BOSTON ( TheStreet) -- This week's Biotech Stock Mailbag opens with an email from Samuel E.: "Adam, Jazz Pharmaceuticals (JAZZ - Get Report) is holding up really well after the negative vote at the advisory panel meeting. Why is that and do you still like the stock?"
I'm a bit surprised, pleasantly, with Jazz's resiliency, too. As I write this column on Thursday, Jazz shares are trading around $9.45, just a buck or so below where the stock was trading before the FDA's advisory panel voted not to recommend approval for the company's fibromyalgia drug on Aug. 20.
Jazz shares dipped into the $7 range immediately following the FDA panel vote, which was a buying opportunity for some investors because Jazz's base business (selling the same drug, Xyrem, for narcolepsy/cataplexy) supports a higher valuation. Jazz's revenue and profits give it an important cushion to deal with regulatory setbacks, unlike many drug companies in similar situations that have little or no safety nets.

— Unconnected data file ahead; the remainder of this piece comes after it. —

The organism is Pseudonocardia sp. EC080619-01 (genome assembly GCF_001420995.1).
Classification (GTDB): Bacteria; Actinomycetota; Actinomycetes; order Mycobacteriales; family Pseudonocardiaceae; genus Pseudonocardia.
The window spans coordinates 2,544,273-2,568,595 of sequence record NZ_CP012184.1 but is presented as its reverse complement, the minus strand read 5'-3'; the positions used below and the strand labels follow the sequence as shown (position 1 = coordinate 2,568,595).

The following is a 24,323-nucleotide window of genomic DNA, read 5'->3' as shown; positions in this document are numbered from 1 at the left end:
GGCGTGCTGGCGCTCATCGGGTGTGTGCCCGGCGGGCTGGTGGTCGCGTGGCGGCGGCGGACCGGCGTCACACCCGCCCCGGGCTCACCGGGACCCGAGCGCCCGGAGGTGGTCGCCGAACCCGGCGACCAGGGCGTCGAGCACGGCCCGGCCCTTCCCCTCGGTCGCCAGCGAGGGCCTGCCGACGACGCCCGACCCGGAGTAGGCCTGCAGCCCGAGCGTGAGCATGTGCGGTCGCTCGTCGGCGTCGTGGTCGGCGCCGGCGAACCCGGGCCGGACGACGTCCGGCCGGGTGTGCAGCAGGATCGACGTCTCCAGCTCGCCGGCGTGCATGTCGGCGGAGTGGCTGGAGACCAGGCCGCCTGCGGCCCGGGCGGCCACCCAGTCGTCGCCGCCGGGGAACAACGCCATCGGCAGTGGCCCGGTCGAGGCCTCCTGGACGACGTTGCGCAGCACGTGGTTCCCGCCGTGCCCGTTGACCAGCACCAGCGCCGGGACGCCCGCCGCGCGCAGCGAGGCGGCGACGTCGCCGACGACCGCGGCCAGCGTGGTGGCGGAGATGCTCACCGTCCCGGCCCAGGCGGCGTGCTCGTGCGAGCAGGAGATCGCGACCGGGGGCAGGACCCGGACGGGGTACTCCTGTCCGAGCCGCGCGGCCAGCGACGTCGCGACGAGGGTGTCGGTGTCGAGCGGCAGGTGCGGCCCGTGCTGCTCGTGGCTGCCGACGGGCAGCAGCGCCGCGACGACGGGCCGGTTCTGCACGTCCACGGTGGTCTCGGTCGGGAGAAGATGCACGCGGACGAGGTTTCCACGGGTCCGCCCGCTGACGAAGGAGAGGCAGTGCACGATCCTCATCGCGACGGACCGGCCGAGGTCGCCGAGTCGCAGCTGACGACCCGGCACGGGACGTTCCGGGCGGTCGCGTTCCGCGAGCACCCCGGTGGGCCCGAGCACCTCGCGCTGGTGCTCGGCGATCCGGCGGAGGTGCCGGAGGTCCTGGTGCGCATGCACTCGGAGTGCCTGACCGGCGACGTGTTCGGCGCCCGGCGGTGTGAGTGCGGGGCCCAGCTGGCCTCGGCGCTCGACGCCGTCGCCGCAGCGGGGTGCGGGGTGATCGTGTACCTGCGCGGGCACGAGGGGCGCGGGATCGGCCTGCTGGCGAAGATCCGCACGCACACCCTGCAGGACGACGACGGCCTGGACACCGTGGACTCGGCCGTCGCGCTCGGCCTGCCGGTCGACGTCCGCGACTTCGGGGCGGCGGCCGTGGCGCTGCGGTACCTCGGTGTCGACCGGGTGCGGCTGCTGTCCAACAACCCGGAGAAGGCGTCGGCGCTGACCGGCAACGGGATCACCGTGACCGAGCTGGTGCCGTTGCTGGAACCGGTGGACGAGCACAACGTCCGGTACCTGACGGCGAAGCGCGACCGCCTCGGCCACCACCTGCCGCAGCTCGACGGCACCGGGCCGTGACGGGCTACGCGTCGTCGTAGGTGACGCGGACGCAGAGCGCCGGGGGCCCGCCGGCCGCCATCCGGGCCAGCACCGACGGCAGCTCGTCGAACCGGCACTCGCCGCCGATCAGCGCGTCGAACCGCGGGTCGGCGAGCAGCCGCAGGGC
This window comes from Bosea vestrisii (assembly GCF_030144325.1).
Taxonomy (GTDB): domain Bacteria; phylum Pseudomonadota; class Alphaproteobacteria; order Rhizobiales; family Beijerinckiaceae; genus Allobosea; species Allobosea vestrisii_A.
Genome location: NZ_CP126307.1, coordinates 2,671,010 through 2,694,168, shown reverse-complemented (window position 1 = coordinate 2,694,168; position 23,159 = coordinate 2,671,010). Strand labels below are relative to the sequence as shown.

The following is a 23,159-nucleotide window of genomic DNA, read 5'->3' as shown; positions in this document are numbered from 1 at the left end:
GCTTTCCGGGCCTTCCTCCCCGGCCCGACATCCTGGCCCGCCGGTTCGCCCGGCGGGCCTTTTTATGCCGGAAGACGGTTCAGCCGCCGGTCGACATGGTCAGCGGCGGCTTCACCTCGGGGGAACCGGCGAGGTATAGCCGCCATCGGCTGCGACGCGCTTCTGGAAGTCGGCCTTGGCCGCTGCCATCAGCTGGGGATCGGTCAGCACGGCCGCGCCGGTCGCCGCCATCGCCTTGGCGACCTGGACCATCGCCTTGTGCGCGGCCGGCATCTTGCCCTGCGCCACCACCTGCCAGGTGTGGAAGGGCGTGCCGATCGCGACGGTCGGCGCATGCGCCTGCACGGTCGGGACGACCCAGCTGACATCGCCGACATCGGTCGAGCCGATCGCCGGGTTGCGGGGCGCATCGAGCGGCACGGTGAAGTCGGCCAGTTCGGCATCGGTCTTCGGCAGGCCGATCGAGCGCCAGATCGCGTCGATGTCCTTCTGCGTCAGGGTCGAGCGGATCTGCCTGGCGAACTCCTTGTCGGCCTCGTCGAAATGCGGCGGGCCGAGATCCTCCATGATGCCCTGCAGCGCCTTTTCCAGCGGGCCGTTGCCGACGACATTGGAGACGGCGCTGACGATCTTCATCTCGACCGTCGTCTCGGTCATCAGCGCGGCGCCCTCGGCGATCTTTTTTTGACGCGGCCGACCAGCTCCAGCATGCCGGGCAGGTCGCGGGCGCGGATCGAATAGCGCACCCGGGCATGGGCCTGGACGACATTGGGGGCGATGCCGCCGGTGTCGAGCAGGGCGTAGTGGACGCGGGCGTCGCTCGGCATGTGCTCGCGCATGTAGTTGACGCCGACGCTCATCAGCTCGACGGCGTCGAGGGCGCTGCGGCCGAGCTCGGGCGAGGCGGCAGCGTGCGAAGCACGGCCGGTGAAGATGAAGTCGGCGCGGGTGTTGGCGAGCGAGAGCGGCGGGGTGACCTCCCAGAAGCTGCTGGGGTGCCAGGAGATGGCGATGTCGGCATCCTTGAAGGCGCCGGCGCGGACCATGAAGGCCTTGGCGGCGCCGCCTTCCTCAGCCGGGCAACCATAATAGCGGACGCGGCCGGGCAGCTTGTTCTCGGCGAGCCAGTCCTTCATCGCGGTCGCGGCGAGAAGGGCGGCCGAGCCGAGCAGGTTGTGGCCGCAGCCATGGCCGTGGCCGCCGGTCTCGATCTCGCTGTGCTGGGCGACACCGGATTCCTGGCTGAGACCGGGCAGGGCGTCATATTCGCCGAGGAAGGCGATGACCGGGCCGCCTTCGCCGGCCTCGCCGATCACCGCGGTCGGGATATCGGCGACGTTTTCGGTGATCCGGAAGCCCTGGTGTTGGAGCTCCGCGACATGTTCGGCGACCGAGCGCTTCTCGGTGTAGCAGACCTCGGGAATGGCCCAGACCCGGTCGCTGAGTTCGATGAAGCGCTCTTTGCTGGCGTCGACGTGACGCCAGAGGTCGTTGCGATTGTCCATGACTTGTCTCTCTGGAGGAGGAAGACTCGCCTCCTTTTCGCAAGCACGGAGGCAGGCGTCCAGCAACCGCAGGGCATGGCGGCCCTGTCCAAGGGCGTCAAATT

Forget about fibromyalgia for a moment; Jazz can earn $1 a share next year easy on $200 million in revenue in the base business. (Current consensus calls for Jazz to earn $1.19 on $196 million in revenue.) That's worth at least $9 a share.To move appreciably higher, Jazz needs to get Xyrem (or JZP-6 or Rekinla, whatever the company chooses to call the drug) approved for fibromyalgia. Obviously, that goal became more muddled after the disappointing FDA advisory panel vote -- a 20-2 lashing against approval. The optics of the vote look bad and were not what I was expecting, but approval is attainable if the FDA has a clear head and looks beyond the hysterics and misstatements made by some of the more vocal experts on the panel. An approval of Xyrem for fibromyalgia is not going to lead to 55-gallon drums of the "date rape" drug GHB flowing through the streets of Middle America, as one of the panel members claimed. Jazz miscalculated by proposing a separate and somewhat more liberal risk management plan and a different brand name for the fibromyalgia indication. That was a mistake and the FDA clearly wants changes, which Jazz should readily agree to. Use a single brand name for both the narcolepsy and fibromyalgia indications. Consolidate the risk management plans and if necessary, limit the number of specialty pharmacies that can distribute the drug.